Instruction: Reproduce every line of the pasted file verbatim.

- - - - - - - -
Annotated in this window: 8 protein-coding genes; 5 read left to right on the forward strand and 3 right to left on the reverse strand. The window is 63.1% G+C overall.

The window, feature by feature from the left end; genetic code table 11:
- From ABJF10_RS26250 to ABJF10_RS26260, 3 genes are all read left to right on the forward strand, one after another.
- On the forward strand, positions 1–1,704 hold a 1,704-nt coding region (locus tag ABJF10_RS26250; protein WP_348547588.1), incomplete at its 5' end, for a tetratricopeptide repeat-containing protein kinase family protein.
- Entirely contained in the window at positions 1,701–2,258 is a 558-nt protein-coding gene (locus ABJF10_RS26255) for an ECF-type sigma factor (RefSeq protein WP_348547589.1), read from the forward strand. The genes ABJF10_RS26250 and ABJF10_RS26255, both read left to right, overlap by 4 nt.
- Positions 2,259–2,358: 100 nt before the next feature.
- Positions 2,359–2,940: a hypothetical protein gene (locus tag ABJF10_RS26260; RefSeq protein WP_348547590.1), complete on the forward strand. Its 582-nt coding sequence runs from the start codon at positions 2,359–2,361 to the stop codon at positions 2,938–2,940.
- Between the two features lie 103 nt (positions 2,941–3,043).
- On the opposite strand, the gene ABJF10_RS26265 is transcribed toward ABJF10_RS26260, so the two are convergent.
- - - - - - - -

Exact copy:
Annotated in this window: 8 protein-coding genes; 5 read left to right on the forward strand and 3 right to left on the reverse strand. The window is 63.1% G+C overall.

The window, feature by feature from the left end; genetic code table 11:
- From ABJF10_RS26250 to ABJF10_RS26260, 3 genes are all read left to right on the forward strand, one after another.
- On the forward strand, positions 1–1,704 hold a 1,704-nt coding region (locus tag ABJF10_RS26250; protein WP_348547588.1), incomplete at its 5' end, for a tetratricopeptide repeat-containing protein kinase family protein.
- Entirely contained in the window at positions 1,701–2,258 is a 558-nt protein-coding gene (locus ABJF10_RS26255) for an ECF-type sigma factor (RefSeq protein WP_348547589.1), read from the forward strand. The genes ABJF10_RS26250 and ABJF10_RS26255, both read left to right, overlap by 4 nt.
- Positions 2,259–2,358: 100 nt before the next feature.
- Positions 2,359–2,940: a hypothetical protein gene (locus tag ABJF10_RS26260; RefSeq protein WP_348547590.1), complete on the forward strand. Its 582-nt coding sequence runs from the start codon at positions 2,359–2,361 to the stop codon at positions 2,938–2,940.
- Between the two features lie 103 nt (positions 2,941–3,043).
- On the opposite strand, the gene ABJF10_RS26265 is transcribed toward ABJF10_RS26260, so the two are convergent.